By Tarek Fatah
(Mississauga, Ontario: John Wiley & Sons Canada, Ltd., 2008)
Reviewed by Dale F. Eickelman
Dale F. Eickelman is the Ralph and Richard Lazarus Professor of Anthropology and Human Relations at Dartmouth College. His most recent books include Muslim Politics, co-authored with James Piscatori (new ed., 2003), and Public Islam and the Common Good (2004), co-edited with Armando Salvatore.
Hasan al-Turabi (b. 1930), the Sorbonne-educated leader of the Muslim Brothers in the Sudan and a former attorney general, forcefully stated a quarter-century ago that “because all knowledge is divine and religious,” a chemist, an engineer, and an economist have all become ‘ulama,’ or authoritative interpreters of the Islamic tradition.
Tarek Fatah’s Chasing a Mirage reminds us that journalists also fit al-Turabi’s characterization. Fatah currently hosts a weekly television show in Toronto and frequently contributes to Canadian newspapers and magazines. He describes himself as a former left-wing student activist in Pakistan who subsequently became a print and television journalist until political conditions induced him to move to Saudi Arabia in 1977; he worked in advertising there for a decade before immigrating to Canada in 1987.
Chasing a Mirage is an unapologetic and unremitting polemic for a secular Islam that gives no quarter to those who support any other view of the role of religion in politics and society. As Claude Lévi-Strauss might have said in another domain, Mirage is “good to think with,” but the lumping together of all Islamists—those who advocate an explicit role for Islam in politics—from the death of the Prophet Muhammad in 632 AD to the present, inadvertently deflects attention away from how individuals, like groups, learn to compromise and modify their objectives over time.
Mirage is a self-described cry from Fatah’s heart “to my co-religionists, my Muslim sisters and brothers,” to remove their blindfolds and the “shackles of conformity that have stunted their development for so long.” [p. xii] Fatah writes, “I am an Indian born in Pakistan; a Punjabi born in Islam; an immigrant in Canada with a Muslim consciousness, grounded in a Marxist youth.” He also writes that Muslim society is “lost in the sands of Sinai with no Moses to lead us out, held hostage by hateful pretenders of piety,” a condition “further compounded by a collective denial that the pain we suffer is caused mostly by self-inflicted wounds.”
“Being Canadian,” Fatah writes, has had the most profound effect on his thinking, impelling him “to swim upstream to imitate the giants who have ventured into uncharted waters” before him, including Louis-Joseph Papineau, Tommy Douglas, Agnes Macphail, and many others. Canada has allowed him to “speak out against the hijacking of my faith and the spectre of a new Islamo-fascism.” [pp. xi-xii]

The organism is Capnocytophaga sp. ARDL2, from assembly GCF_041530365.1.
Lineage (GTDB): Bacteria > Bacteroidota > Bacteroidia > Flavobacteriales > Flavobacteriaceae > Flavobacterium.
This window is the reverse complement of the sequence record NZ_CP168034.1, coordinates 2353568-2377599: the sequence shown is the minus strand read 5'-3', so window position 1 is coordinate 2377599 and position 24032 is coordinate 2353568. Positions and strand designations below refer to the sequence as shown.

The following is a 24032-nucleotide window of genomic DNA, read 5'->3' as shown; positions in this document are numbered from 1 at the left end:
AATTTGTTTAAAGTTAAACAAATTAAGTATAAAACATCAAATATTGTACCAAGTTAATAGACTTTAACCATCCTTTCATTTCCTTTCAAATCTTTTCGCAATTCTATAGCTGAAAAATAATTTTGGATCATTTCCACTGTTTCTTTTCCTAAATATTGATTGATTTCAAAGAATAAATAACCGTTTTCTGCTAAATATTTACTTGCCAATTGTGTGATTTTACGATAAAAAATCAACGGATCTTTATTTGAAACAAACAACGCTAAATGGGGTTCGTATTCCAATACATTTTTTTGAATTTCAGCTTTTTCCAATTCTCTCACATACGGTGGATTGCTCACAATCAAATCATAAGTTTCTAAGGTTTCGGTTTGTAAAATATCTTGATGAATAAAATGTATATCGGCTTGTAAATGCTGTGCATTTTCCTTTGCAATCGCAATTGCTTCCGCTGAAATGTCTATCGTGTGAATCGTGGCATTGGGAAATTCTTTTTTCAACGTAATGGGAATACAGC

Fatah states that the hijackers are the Islamists, and he distinguishes between them and Muslims—thus excluding Islamists from claiming a Muslim identity. Islamists, he says, seek an “Islamic State,” which requires theocracy. Muslims, on the other hand, “merely desire a ‘state of Islam.’” [p. xii] These opposing currents, he argues, have characterized Islamic practice since the death of the Prophet Muhammad in 632 CE. In South Asia, Muslims in Pakistan live in an Islamic State, while Muslims in India live in a “state of Islam.” [p. xv]
According to Fatah, since the death of the Prophet, Islamists have sought political power, while Muslims have opted for “intellectual and pious pursuits.” Muslims are responsible for Islam’s contributions to human civilization; Islamists chase “the mirage of an Islamic state” and cling to “mythologies of the past.” [p. xiii] Islamists have “contempt” for “liberal social democratic society, yet liberal and left-leaning Europeans and North Americans” are infatuated by their apparently anti-establishment stance.
At the same time, the warmongering by the “neo-conservative proponents of the so-called war on terrorism” has been a gift to “Islamist proponents of a worldwide jihad.” [p. xiv] Fatah hopes that “non-Muslims realize that deep inside the soul of all Muslims lives a Rumi, an Averroes, and a Muhammad Ali, and that “equity and social justice run through every fibre and gene of the Muslim psyche. Poetry, song, and dance are as much a part of our culture as piety, modesty, and charity.” [p. xv] He acknowledges Arabs as the first Muslims, but excoriates them for inept leadership and “internalized racism,” before moving on to the diaspora of Pakistani youth “being taken for a ride by the Islamists.” [pp. xvi-xvii]
Mirage offers gripping descriptions of political excess but won’t win any prizes for journalistic accuracy. It opens with a dramatic account of Zulfiqar Ali Bhutto’s execution in Rawalpindi—not Rawaloindi [p. 5]—and quickly moves on to cite a 2001 claim by Egyptian economist Samir Amin that Mahmoud Taha’s 1985 execution in the Sudan went unreported in the “Western Media.” [p. 6] A moment’s research on Google or the New York Times website would suffice to correct this inaccuracy, invoked to support the claim that the “West” is complacent in the face of Islamism in the all-encompassing and ahistorical way that Fatah defines it.